When I look at the new grads coming in, the ones that did placements all get promotions the first time round whereas it's more hit and miss with the inexperienced grads. Experience counts.

    A lot of experienced hire jobs don't care about your degree, or, they care very little compared to your experience.

    You can summarise my whole post by saying:

    If you do crap on your degree, go work for a few none tier one firms, get as much experience out of them as possible, flip jobs to get pay rises then, after a few years, hit up the tier one firms. By this point, your experience is way more valuable than your academics and you're already getting paid a good amount of money so the tier one firm aren't going to scoff at you.

    That's not exactly a bad strategy and I'm hardly unique. There are plenty of people that I see that have moved over from client side to consultancy that don't have degrees and they are all in senior positions. Mostly (but not always), your experience is worth way more than your degree (mileage may vary, depends on vocation etc).

    Welcome to the real world. However, please complete your degree, I would have much preferred to be tier one straight out of Uni. Saying that though, I do have awesome experiences that some of my tier one colleagues did not get as they were pigeon holed very early on by their massively overbearing grad scheme.
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    (Original post by neverlosehope)
    So you're saying I didn't need to put any effort in to anything I've ever done? I could have just laid back instead and luck would have brought everything to me? There's a difference between people like me and people like you. I end up being your boss...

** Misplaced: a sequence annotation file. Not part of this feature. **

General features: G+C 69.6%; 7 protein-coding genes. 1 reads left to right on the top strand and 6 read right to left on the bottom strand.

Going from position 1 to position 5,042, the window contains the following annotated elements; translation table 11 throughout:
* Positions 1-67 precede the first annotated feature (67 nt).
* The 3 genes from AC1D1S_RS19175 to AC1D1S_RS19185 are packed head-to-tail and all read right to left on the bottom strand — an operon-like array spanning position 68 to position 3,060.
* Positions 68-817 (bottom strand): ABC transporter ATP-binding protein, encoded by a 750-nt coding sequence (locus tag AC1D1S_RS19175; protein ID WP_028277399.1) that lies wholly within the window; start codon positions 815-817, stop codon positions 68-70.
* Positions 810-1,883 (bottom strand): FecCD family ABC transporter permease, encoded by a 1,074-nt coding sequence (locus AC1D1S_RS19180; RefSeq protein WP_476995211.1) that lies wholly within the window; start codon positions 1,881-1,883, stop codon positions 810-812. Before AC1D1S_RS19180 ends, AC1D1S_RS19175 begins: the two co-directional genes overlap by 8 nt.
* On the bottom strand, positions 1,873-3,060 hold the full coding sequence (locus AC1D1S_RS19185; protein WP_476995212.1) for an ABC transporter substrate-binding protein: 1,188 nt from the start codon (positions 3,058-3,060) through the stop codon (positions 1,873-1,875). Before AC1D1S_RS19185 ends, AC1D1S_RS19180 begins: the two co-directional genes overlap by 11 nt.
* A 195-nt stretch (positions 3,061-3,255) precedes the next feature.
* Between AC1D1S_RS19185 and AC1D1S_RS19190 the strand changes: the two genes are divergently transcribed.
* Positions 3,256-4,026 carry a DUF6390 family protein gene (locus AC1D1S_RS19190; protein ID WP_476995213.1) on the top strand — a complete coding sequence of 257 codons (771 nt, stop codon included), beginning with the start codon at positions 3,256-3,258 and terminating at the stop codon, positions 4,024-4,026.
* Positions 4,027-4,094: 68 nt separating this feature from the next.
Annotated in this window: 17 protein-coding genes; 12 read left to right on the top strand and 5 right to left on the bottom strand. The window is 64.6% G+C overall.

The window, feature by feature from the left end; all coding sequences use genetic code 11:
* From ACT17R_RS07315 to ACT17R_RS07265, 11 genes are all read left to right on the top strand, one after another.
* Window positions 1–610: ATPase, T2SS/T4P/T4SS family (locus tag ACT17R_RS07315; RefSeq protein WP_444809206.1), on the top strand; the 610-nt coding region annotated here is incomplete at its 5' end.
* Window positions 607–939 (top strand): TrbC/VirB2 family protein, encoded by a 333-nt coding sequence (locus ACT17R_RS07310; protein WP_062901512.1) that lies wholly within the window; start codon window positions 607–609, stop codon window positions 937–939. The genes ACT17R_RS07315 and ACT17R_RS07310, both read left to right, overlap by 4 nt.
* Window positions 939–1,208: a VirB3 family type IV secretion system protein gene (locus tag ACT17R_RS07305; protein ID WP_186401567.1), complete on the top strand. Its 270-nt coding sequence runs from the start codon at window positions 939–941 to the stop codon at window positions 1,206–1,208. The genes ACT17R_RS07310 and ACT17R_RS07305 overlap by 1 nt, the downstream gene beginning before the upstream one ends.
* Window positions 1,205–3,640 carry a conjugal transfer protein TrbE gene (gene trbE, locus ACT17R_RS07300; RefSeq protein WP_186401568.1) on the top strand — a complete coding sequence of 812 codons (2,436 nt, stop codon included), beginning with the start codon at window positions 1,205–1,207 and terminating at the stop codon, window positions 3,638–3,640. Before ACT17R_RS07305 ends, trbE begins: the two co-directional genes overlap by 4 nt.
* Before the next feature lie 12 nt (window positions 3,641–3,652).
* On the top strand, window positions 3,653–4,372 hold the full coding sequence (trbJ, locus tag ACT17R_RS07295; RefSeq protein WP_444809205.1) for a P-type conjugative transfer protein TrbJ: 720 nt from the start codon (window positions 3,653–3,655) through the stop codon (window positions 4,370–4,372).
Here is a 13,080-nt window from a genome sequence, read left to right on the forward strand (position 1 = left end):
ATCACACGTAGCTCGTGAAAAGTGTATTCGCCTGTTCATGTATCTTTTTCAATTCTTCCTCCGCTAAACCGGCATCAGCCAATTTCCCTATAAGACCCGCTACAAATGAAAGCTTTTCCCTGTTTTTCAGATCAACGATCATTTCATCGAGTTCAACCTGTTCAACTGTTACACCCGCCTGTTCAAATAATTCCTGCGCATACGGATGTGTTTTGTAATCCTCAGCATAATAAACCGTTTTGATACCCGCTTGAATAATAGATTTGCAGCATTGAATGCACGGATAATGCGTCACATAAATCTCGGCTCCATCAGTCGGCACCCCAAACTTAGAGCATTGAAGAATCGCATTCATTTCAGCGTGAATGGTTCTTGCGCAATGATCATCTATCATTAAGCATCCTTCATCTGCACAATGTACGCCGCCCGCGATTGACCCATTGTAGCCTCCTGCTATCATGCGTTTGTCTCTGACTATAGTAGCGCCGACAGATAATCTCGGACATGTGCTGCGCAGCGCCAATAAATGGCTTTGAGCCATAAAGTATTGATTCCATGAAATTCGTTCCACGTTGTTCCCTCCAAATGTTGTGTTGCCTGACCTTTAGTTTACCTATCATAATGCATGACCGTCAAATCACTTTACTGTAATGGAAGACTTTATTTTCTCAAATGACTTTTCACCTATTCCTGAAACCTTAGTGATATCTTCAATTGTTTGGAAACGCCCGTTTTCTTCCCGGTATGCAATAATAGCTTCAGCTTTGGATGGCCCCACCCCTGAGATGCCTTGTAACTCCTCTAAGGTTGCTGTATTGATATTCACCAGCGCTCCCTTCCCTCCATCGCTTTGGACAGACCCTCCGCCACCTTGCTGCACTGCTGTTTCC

You don't know what I want to be. You certainly wouldn't be my boss.
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    (Original post by yt7777)
    I believe that's pretty standard for software engineers with a bit of experience and obviously the OP has the DipHE too
    That's not standard for software developers at all.
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    (Original post by theDanIdentity)
    'from Alevel'..?

    A level of some form of evidence would be required here, my good Sir..


    (although, there is that small voice, after reading this; going: damn! i need to step my game up..!)
    My friends sister is doing a PwC scheme designed specifically to recruiteople that weren't graduates.

    So no, no it wouldn't.

    http://www.pwc.co.uk/careers/schools...ticeship.jhtml
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    This is either complete luck 100% or fake. There was no hard work involved just someone who is lucky.


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    An inspiring story and glad to hear it. I knew from family without degrees who applied to positions that required a degree and got them that it was more about experience. To be honest there's a bit of a myth that if you go to a good school you're entitled to a good job.. Glad to see prominent examples of that not being the case.
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    (Original post by realcloud)
    This is either complete luck 100% or fake. There was no hard work involved just someone who is lucky.


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    Seriously? So all of my interview prep was a waste? I should have never bothered to learn the Java programming language? I should have never bothered researching market competition or trends because luck would have just seen me through?